BRANDI JEWETT: Advice for freshmen: College is a clean slate
By now, most college freshmen have survived their first week of college. Some of you are already hitting the books while others are hitting the streets in search of people to meet and things to do. Some are homesick and some are drunk (literally ...
By now, most college freshmen have survived their first week of college.
Some of you are already hitting the books while others are hitting the streets in search of people to meet and things to do. Some are homesick and some are drunk (literally or figuratively) on new freedoms.
Whatever you choose for your college priorities, I'm here to bestow a little advice on you.
The most important thing you need to know is this: College isn't high school.
As a freshman, you're coming into college with a clean slate. Your high school reputation as a geek, jock, drama geek, pretty girl or that guy who lost a bet and had to kiss a goat no longer matters.
Believe me, I wish someone would have told me this.
I came to UND figuring everyone would know I was the quiet girl who would set off the nerd detectors as soon as I walked into a building.
Like any high school comedy movie will tell you, being the nerd isn't fun. I never got swirlies, wedgies or locked in a locker, but I did get sick of people telling to quit being a smarty-pants.
And to make matters worse, most of the people I went to high school with were the exact same people who had accompanied me through elementary.
And when people have been poking fun at you for the same stuff since kindergarten -- such as my love of dinosaurs -- it gets really old and you just assume everyone else will, too.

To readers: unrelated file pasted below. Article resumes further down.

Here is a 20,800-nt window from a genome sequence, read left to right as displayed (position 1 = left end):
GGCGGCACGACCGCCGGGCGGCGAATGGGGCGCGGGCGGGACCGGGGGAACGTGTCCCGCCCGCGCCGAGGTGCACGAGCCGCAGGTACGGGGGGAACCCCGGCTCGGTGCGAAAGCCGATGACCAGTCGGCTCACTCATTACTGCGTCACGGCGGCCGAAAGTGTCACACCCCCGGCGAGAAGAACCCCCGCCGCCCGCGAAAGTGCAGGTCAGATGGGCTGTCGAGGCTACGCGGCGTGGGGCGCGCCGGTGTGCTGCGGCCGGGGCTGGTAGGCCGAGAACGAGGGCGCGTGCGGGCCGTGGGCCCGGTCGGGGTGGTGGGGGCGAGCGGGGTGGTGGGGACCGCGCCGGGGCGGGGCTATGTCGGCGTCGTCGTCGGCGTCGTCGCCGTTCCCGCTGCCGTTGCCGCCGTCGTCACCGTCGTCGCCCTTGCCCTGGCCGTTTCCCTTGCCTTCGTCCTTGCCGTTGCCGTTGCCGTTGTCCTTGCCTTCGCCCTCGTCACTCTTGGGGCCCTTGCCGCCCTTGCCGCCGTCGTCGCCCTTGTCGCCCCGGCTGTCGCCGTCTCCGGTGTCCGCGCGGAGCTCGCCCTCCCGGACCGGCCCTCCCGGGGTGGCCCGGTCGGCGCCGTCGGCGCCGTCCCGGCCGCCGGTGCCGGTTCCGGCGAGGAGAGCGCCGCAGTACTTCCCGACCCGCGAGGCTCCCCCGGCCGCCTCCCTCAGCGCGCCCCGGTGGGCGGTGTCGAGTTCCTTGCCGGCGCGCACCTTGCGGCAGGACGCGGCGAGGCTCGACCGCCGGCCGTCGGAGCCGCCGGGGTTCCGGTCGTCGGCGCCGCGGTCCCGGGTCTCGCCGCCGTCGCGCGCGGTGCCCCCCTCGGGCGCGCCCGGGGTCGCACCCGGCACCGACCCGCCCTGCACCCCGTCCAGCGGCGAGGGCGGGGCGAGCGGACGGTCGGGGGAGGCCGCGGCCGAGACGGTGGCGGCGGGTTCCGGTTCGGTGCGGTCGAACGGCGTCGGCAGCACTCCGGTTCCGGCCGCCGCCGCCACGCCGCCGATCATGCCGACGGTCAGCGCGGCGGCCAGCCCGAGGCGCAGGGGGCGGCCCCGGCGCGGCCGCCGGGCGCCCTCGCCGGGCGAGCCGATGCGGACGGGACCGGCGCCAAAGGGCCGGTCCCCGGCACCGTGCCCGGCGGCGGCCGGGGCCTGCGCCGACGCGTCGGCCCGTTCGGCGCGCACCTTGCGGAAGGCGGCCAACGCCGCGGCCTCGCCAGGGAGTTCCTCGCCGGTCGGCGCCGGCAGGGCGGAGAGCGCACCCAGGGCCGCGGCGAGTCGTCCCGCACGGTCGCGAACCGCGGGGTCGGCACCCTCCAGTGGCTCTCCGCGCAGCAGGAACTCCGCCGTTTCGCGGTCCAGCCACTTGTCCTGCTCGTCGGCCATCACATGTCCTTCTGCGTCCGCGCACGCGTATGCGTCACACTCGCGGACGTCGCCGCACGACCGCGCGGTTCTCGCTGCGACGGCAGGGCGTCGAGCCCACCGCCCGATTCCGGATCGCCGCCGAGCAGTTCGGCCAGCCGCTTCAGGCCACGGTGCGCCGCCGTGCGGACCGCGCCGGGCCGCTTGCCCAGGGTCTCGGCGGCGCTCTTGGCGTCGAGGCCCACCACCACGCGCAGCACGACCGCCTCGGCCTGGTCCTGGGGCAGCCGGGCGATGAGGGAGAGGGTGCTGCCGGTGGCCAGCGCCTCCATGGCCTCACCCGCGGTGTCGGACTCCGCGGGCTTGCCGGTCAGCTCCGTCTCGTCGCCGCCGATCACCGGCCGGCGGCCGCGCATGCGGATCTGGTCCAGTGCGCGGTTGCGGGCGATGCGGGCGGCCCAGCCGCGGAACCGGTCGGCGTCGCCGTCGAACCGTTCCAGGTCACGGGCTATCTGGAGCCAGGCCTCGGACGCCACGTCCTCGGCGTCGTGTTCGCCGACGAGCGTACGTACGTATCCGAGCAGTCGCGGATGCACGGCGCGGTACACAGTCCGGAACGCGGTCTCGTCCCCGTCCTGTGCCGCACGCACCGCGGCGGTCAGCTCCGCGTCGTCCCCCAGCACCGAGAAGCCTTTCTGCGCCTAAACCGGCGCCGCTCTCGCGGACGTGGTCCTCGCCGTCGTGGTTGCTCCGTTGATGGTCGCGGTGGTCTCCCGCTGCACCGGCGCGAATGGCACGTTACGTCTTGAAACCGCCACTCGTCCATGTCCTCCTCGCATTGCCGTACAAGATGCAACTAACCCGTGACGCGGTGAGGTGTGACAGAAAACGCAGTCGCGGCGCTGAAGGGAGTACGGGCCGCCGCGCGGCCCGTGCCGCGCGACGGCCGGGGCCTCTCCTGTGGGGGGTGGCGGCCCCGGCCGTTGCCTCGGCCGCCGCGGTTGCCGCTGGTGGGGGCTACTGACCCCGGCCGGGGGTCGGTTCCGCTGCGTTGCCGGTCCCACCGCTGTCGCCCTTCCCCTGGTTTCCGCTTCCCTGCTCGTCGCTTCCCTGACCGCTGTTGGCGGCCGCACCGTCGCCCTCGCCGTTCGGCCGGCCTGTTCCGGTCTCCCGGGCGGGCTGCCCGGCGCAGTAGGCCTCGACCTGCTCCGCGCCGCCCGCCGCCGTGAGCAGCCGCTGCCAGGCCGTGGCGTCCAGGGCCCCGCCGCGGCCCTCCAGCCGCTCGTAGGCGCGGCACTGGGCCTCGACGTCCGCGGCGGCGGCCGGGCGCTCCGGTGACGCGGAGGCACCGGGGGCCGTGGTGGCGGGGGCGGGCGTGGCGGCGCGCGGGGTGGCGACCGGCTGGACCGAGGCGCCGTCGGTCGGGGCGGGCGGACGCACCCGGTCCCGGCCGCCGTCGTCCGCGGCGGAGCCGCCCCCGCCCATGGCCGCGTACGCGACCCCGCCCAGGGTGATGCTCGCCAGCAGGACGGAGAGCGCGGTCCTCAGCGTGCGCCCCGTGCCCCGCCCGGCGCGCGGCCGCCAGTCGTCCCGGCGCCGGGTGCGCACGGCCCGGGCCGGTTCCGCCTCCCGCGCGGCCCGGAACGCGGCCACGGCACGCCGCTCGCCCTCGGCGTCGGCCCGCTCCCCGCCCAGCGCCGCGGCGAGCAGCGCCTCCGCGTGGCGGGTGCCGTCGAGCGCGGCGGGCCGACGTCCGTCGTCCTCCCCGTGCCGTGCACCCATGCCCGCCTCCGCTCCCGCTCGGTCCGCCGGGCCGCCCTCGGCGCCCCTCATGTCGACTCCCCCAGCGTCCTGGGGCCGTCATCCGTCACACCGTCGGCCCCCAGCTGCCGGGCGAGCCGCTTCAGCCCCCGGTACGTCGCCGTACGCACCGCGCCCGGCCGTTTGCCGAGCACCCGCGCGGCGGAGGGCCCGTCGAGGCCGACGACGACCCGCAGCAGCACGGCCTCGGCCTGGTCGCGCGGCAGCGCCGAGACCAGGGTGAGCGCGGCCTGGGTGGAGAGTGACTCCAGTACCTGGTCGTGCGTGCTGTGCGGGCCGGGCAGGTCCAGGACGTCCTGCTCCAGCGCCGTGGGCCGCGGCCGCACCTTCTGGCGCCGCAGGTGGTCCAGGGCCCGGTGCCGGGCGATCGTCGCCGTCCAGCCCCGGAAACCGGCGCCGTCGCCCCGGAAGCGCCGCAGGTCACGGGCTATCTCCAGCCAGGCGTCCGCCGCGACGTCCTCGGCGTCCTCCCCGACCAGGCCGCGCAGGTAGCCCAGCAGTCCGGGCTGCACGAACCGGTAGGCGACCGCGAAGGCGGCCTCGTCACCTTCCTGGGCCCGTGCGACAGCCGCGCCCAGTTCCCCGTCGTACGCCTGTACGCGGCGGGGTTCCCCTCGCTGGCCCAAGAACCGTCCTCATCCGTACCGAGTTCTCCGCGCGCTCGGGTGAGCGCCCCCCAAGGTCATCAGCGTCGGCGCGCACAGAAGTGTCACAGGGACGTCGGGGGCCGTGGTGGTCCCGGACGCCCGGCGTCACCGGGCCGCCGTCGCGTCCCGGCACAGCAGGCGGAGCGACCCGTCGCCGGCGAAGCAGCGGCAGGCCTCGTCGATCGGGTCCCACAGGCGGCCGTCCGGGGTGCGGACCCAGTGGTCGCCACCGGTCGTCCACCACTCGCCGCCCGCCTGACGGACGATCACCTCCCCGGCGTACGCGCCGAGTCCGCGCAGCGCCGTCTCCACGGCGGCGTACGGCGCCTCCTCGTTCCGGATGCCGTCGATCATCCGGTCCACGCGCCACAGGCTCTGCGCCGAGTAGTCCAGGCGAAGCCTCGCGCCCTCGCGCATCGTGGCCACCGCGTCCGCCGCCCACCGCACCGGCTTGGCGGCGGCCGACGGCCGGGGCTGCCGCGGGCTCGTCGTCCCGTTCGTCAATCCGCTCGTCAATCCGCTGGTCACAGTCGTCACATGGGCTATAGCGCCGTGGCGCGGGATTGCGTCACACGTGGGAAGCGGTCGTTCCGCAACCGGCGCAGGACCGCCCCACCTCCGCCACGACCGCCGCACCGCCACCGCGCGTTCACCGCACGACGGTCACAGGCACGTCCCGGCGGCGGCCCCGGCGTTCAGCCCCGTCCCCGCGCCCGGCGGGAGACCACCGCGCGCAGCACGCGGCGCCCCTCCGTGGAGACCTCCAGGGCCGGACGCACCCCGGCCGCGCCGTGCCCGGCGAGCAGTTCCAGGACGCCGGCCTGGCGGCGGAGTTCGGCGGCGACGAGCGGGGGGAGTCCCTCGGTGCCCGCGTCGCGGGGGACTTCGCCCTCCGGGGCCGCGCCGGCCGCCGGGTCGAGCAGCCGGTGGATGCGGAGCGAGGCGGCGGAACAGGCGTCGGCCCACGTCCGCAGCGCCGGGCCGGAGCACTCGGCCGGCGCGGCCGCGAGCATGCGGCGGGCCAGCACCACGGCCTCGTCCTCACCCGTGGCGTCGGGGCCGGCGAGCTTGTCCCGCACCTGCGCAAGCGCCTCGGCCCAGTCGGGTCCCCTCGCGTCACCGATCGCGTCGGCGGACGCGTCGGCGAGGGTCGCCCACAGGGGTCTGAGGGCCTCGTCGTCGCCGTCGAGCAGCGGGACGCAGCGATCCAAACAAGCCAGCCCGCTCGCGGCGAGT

College was an unexpected breath of fresh air -- one I definitely squandered for the first few months.
The fact that no one knew me was terrifying, but looking back, this was a wonderful thing, and I wish I would have spent more time taking advantage of it.
Not in the sense that "No one knows me, I should walk around with underwear on my head," but more like "No one knows me, I should introduce myself to people."
It took me a while, but eventually, I opened up and made friends based on my true self -- a ball of energy with an affinity for cursing, bad jokes and ice cream. I can tell you that girl looks and acts differently than the one I was in high school.
Because of this, the friends I made in college will be friends for life. They were there for the stress, the awesome parties, the hangovers, the attempts at study sessions and any awkward situation I always seemed to find myself stumbling into.
They also were the first people who thought my lifelong obsession with dinosaurs was cool, not weird.
Well, maybe just a little weird.
But coming out of my shell earlier in my time at college and making more friends or just meeting more people in general would have been a great experience. I talk to new people every day for my job, so it's a skill I could have been sharpening a lot earlier in life.
So you, the new freshman, learn from my meek ways and put yourself out there. You might still lose a bet and have to kiss a goat, but at least you'll have met people doing it.
Call Jewett at (701) 780-1108; (800) 477-6572, ext. 1108; or send email to email@example.com .